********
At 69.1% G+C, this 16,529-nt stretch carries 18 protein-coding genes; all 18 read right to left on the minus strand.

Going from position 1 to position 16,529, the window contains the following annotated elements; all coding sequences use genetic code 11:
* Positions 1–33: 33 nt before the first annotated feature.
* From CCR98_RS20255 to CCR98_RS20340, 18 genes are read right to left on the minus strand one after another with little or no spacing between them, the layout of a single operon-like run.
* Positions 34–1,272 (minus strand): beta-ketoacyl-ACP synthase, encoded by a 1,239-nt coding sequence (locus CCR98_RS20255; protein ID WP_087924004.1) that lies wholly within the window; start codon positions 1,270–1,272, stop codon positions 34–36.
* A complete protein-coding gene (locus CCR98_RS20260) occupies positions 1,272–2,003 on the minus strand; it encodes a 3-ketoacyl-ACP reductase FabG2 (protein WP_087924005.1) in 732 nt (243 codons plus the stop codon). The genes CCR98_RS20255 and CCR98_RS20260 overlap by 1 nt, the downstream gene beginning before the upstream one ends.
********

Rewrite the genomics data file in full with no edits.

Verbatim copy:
At 69.1% G+C, this 16,529-nt stretch carries 18 protein-coding genes; all 18 read right to left on the minus strand.

Going from position 1 to position 16,529, the window contains the following annotated elements; all coding sequences use genetic code 11:
* Positions 1–33: 33 nt before the first annotated feature.
* From CCR98_RS20255 to CCR98_RS20340, 18 genes are read right to left on the minus strand one after another with little or no spacing between them, the layout of a single operon-like run.
* Positions 34–1,272 (minus strand): beta-ketoacyl-ACP synthase, encoded by a 1,239-nt coding sequence (locus CCR98_RS20255; protein ID WP_087924004.1) that lies wholly within the window; start codon positions 1,270–1,272, stop codon positions 34–36.
* A complete protein-coding gene (locus CCR98_RS20260) occupies positions 1,272–2,003 on the minus strand; it encodes a 3-ketoacyl-ACP reductase FabG2 (protein WP_087924005.1) in 732 nt (243 codons plus the stop codon). The genes CCR98_RS20255 and CCR98_RS20260 overlap by 1 nt, the downstream gene beginning before the upstream one ends.